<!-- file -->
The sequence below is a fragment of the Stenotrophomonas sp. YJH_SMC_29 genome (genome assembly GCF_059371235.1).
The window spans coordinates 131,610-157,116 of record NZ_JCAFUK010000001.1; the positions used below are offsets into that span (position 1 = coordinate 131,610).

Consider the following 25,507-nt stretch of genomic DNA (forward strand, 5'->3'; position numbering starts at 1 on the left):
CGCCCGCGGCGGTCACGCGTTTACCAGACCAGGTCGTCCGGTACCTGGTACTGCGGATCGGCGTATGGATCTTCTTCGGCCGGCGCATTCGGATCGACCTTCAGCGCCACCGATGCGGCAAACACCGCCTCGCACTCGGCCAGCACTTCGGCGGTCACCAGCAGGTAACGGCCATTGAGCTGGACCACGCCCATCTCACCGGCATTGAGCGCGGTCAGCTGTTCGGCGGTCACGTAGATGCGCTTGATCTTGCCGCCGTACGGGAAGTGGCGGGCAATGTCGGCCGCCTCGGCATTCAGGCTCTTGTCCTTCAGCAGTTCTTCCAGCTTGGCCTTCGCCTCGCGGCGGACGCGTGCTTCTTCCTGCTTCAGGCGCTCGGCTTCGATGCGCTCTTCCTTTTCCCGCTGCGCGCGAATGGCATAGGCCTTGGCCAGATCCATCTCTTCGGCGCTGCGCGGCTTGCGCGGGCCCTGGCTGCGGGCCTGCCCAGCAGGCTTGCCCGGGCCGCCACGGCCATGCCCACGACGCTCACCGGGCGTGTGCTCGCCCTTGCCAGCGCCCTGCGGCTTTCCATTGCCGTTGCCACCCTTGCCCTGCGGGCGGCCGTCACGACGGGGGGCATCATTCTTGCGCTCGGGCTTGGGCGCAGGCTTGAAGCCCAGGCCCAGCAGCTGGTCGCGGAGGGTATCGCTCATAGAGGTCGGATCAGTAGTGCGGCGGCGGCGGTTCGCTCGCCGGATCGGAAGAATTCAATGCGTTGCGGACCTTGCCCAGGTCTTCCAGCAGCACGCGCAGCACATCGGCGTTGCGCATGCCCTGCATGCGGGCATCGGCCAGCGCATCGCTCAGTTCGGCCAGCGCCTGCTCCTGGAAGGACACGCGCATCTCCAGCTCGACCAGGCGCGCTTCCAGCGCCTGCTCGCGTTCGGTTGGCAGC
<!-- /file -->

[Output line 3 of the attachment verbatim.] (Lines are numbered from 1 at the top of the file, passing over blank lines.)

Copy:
Consider the following 25,507-nt stretch of genomic DNA (forward strand, 5'->3'; position numbering starts at 1 on the left):